Tuesday, July 19, 2005

Karl Rove

There is a certain poetic justice in the Karl Rove scandal. A political operative who has made his reputation on dirty tricks is hoist on his own petard as one of his schemes ends up triggering a criminal investigation that could result in his being indicted. The vast sound and fury now reverberating in cyberspace and on the airwaves about the scandal will not amount to much in the end if Rove does not face criminal prosecution. I predict this will only become a truly major Washington scandal when and if indictments are handed down. I assume, however, that Rove will fall on his sword (much like John Poindexter did during Iran-Contra) to protect Bush. In any case, there is as yet no suggestion that Bush has any involvement - beyond the usual lies and hypocrisy.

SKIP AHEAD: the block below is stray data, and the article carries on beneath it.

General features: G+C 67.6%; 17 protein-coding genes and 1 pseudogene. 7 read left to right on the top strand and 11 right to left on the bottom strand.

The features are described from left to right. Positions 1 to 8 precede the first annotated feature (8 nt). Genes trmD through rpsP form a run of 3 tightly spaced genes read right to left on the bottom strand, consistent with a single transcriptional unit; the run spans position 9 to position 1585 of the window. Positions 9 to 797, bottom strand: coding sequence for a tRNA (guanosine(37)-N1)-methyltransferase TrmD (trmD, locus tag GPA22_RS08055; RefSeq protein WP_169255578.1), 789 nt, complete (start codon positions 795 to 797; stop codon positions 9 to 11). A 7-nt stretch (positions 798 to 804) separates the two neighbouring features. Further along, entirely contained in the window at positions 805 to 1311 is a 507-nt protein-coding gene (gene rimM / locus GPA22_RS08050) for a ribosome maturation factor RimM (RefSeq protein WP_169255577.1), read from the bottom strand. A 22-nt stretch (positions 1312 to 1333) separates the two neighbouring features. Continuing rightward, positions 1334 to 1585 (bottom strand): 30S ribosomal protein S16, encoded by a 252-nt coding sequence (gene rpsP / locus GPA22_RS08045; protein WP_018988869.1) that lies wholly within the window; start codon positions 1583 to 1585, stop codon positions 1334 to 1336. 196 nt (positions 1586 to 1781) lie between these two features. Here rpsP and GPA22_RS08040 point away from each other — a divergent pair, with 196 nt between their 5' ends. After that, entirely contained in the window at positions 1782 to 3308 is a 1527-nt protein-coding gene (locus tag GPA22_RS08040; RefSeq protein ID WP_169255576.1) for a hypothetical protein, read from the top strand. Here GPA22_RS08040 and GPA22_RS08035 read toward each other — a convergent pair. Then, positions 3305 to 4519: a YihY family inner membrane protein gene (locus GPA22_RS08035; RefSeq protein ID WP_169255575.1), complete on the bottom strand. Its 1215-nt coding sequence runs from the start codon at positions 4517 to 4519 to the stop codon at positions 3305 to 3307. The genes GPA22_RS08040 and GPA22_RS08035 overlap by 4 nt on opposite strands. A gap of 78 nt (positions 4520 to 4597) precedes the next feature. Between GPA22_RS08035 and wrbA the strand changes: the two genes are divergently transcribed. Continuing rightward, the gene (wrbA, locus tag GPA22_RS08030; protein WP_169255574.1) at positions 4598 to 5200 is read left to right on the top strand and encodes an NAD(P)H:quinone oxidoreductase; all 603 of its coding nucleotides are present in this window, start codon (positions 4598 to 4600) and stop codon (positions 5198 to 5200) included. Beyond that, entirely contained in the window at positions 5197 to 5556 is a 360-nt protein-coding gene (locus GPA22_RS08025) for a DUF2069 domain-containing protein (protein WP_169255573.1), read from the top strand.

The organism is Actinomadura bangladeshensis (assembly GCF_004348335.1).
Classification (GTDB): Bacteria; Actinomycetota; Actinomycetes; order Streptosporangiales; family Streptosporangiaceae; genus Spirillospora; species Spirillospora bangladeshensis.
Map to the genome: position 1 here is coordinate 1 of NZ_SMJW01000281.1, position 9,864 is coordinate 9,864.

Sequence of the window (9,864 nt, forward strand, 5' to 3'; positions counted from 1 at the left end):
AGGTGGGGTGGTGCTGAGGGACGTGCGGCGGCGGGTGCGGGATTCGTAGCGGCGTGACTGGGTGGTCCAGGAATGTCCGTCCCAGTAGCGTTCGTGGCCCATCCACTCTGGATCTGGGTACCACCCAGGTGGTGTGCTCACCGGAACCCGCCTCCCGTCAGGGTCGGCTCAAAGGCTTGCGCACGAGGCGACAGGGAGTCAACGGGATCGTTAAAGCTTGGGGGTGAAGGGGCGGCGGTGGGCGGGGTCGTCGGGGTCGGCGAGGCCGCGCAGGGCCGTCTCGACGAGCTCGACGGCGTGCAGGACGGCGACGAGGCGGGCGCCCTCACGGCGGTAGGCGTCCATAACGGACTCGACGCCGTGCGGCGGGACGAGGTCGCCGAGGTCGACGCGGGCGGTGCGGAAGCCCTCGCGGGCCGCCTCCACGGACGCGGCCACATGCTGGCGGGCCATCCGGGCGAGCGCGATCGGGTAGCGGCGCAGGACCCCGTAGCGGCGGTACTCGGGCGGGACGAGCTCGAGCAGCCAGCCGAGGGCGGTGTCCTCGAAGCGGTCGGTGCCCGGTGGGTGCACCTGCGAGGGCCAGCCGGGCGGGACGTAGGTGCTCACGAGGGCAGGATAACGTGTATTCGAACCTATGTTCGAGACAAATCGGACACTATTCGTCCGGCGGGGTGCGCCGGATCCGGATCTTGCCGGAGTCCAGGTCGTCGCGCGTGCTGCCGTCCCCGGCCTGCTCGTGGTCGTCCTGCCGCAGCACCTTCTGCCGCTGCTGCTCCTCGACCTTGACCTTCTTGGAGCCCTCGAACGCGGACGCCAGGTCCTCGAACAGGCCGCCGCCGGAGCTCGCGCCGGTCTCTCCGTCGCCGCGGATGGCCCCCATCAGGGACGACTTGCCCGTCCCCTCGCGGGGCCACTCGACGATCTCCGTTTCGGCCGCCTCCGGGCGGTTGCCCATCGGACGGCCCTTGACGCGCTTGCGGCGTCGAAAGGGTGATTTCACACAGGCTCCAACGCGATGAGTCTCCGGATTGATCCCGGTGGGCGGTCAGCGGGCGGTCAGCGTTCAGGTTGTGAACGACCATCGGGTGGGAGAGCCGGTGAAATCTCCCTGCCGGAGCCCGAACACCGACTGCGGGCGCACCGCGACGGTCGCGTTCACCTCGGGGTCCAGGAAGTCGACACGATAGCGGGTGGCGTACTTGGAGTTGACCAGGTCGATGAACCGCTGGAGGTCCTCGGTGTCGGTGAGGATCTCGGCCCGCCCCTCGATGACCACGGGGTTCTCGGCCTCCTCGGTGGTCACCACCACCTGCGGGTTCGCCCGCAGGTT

The announcement of the Supreme Court Justice nominee coming so quickly in the wake of the eruptions caused by the Rove revelations suggests that the scandal is doing real current damage to the White House. Although I think the Supreme Court fight will be successful in deflecting attention from the Rove affair, it may only be temporary. In the interim there are many worthwhile blog postings on this affair. Two that I highly recommend are the Frank Rich article, ‘Follow the Uranium’ in the New York Times and an excellent summary of the whole affair by ex-Clinton White House advisor Sid Blumenthal on Salon.

I also liked the comment by Jon Stewart, quoted on Kos:
It seems to me that whether or not this is a crime is a moot point. It seems to me that whether or not what Karl Rove was doing is a moot point. What seems like the real issue to this is simple: when it first came out that her name was released and people started wondering, 'was that a leak of a CIA operative?' the White House pretended they didn't know anything about it. And Karl Rove pretended he didn't know anything about it. To me that is so far, the only issue.

And don’t miss this Paul Krugman column from the July 15 New York Times.

No comments: